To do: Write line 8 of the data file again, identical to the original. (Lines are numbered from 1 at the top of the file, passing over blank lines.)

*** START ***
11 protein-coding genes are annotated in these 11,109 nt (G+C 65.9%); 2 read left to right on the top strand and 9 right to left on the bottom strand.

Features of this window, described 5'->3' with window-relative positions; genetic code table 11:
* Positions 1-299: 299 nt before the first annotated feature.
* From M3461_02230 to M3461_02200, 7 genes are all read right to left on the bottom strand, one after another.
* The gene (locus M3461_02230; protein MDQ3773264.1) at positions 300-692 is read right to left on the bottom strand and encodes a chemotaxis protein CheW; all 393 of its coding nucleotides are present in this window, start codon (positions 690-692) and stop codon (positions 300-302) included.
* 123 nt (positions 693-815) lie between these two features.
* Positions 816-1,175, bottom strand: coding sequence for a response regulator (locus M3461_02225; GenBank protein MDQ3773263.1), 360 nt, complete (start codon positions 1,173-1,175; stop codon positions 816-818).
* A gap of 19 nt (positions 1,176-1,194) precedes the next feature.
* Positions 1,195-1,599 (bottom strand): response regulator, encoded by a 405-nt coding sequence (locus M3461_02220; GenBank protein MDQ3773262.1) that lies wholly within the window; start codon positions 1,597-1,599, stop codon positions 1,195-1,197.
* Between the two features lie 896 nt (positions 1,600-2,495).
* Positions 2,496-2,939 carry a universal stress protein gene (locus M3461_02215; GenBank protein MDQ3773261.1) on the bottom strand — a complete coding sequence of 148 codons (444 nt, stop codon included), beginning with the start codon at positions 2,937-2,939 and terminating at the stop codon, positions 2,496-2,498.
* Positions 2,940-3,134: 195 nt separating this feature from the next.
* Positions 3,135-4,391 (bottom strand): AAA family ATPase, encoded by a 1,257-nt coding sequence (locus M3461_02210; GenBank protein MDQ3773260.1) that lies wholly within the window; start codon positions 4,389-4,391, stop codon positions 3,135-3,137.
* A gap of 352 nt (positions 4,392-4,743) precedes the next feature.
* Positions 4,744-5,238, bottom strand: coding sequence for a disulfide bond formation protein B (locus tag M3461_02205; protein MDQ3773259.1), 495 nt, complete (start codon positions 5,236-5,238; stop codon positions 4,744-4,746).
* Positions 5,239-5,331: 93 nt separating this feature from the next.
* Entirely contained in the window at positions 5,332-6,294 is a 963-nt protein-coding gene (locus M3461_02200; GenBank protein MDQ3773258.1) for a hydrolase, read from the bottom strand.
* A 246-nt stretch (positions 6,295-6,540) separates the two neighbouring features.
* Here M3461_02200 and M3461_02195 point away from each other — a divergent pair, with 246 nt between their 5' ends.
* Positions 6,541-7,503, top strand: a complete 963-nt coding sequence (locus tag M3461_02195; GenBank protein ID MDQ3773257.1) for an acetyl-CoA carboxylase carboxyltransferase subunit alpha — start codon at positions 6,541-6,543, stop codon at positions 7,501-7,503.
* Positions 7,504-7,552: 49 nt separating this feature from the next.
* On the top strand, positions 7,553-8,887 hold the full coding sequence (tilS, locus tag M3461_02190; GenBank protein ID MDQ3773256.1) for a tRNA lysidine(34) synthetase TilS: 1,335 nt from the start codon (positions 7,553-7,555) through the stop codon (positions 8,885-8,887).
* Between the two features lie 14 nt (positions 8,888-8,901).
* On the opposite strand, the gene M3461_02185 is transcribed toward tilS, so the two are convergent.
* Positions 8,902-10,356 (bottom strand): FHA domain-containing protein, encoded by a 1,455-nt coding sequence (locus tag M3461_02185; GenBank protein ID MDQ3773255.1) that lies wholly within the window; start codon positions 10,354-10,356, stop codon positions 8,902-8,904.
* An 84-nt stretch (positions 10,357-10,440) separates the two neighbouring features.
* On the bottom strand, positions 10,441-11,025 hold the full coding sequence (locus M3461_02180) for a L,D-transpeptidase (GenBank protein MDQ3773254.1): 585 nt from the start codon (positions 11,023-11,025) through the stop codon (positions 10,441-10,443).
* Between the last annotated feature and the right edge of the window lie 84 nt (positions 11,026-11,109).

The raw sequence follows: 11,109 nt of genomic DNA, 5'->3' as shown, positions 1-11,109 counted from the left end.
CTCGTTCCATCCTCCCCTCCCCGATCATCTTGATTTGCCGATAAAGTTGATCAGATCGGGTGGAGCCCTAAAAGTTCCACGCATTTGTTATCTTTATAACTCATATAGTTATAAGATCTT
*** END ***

* A gap of 19 nt (positions 1,176-1,194) precedes the next feature.